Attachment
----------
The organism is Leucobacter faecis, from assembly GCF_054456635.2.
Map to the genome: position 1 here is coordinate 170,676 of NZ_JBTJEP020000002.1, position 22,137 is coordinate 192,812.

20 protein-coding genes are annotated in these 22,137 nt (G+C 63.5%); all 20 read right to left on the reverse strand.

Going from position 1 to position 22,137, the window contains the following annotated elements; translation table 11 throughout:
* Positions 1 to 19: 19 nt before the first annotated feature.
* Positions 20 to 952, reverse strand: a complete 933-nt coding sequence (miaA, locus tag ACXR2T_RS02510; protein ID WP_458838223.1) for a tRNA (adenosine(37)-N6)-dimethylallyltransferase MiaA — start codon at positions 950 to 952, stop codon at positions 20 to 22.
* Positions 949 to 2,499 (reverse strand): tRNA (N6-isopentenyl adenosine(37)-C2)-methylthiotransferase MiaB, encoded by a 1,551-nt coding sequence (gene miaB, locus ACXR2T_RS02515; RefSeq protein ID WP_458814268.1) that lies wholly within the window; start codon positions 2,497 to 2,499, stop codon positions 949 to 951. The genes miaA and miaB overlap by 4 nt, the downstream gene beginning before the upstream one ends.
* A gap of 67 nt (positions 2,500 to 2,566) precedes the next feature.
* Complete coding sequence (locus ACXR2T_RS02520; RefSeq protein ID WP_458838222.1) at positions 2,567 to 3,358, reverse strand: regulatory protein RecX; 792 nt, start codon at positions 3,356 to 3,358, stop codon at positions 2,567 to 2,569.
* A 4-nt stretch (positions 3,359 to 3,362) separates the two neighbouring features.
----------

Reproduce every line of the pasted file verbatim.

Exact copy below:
The organism is Leucobacter faecis, from assembly GCF_054456635.2.
Map to the genome: position 1 here is coordinate 170,676 of NZ_JBTJEP020000002.1, position 22,137 is coordinate 192,812.

20 protein-coding genes are annotated in these 22,137 nt (G+C 63.5%); all 20 read right to left on the reverse strand.

Going from position 1 to position 22,137, the window contains the following annotated elements; translation table 11 throughout:
* Positions 1 to 19: 19 nt before the first annotated feature.
* Positions 20 to 952, reverse strand: a complete 933-nt coding sequence (miaA, locus tag ACXR2T_RS02510; protein ID WP_458838223.1) for a tRNA (adenosine(37)-N6)-dimethylallyltransferase MiaA — start codon at positions 950 to 952, stop codon at positions 20 to 22.
* Positions 949 to 2,499 (reverse strand): tRNA (N6-isopentenyl adenosine(37)-C2)-methylthiotransferase MiaB, encoded by a 1,551-nt coding sequence (gene miaB, locus ACXR2T_RS02515; RefSeq protein ID WP_458814268.1) that lies wholly within the window; start codon positions 2,497 to 2,499, stop codon positions 949 to 951. The genes miaA and miaB overlap by 4 nt, the downstream gene beginning before the upstream one ends.
* A gap of 67 nt (positions 2,500 to 2,566) precedes the next feature.
* Complete coding sequence (locus ACXR2T_RS02520; RefSeq protein ID WP_458838222.1) at positions 2,567 to 3,358, reverse strand: regulatory protein RecX; 792 nt, start codon at positions 3,356 to 3,358, stop codon at positions 2,567 to 2,569.
* A 4-nt stretch (positions 3,359 to 3,362) separates the two neighbouring features.